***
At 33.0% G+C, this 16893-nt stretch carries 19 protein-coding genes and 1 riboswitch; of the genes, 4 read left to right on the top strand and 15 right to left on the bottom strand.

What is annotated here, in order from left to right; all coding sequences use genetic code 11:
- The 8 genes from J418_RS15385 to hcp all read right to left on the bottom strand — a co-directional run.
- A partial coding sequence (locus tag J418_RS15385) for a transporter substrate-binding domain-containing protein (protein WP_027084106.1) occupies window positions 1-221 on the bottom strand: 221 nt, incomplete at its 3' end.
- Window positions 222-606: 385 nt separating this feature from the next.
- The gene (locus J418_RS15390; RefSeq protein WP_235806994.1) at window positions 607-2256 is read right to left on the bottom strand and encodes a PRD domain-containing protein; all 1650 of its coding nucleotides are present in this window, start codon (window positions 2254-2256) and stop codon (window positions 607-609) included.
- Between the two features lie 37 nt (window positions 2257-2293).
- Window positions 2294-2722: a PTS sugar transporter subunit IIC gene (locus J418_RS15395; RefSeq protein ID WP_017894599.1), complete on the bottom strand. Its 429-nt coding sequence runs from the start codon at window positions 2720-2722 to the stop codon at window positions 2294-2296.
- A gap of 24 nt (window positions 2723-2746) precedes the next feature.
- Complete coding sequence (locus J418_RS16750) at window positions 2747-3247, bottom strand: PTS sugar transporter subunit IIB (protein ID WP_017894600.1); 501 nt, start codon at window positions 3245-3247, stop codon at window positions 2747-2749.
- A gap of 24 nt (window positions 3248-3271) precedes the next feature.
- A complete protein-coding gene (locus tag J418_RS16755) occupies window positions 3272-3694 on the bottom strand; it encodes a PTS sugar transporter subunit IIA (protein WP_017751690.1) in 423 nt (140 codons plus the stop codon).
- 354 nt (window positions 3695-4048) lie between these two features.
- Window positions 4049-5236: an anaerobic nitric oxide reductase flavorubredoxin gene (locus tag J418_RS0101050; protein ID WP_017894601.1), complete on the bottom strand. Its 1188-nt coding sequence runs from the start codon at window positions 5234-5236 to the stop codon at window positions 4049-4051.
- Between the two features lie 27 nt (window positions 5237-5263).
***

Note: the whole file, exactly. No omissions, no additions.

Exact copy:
At 33.0% G+C, this 16893-nt stretch carries 19 protein-coding genes and 1 riboswitch; of the genes, 4 read left to right on the top strand and 15 right to left on the bottom strand.

What is annotated here, in order from left to right; all coding sequences use genetic code 11:
- The 8 genes from J418_RS15385 to hcp all read right to left on the bottom strand — a co-directional run.
- A partial coding sequence (locus tag J418_RS15385) for a transporter substrate-binding domain-containing protein (protein WP_027084106.1) occupies window positions 1-221 on the bottom strand: 221 nt, incomplete at its 3' end.
- Window positions 222-606: 385 nt separating this feature from the next.
- The gene (locus J418_RS15390; RefSeq protein WP_235806994.1) at window positions 607-2256 is read right to left on the bottom strand and encodes a PRD domain-containing protein; all 1650 of its coding nucleotides are present in this window, start codon (window positions 2254-2256) and stop codon (window positions 607-609) included.
- Between the two features lie 37 nt (window positions 2257-2293).
- Window positions 2294-2722: a PTS sugar transporter subunit IIC gene (locus J418_RS15395; RefSeq protein ID WP_017894599.1), complete on the bottom strand. Its 429-nt coding sequence runs from the start codon at window positions 2720-2722 to the stop codon at window positions 2294-2296.
- A gap of 24 nt (window positions 2723-2746) precedes the next feature.
- Complete coding sequence (locus J418_RS16750) at window positions 2747-3247, bottom strand: PTS sugar transporter subunit IIB (protein ID WP_017894600.1); 501 nt, start codon at window positions 3245-3247, stop codon at window positions 2747-2749.
- A gap of 24 nt (window positions 3248-3271) precedes the next feature.
- A complete protein-coding gene (locus tag J418_RS16755) occupies window positions 3272-3694 on the bottom strand; it encodes a PTS sugar transporter subunit IIA (protein WP_017751690.1) in 423 nt (140 codons plus the stop codon).
- 354 nt (window positions 3695-4048) lie between these two features.
- Window positions 4049-5236: an anaerobic nitric oxide reductase flavorubredoxin gene (locus tag J418_RS0101050; protein ID WP_017894601.1), complete on the bottom strand. Its 1188-nt coding sequence runs from the start codon at window positions 5234-5236 to the stop codon at window positions 4049-4051.
- Between the two features lie 27 nt (window positions 5237-5263).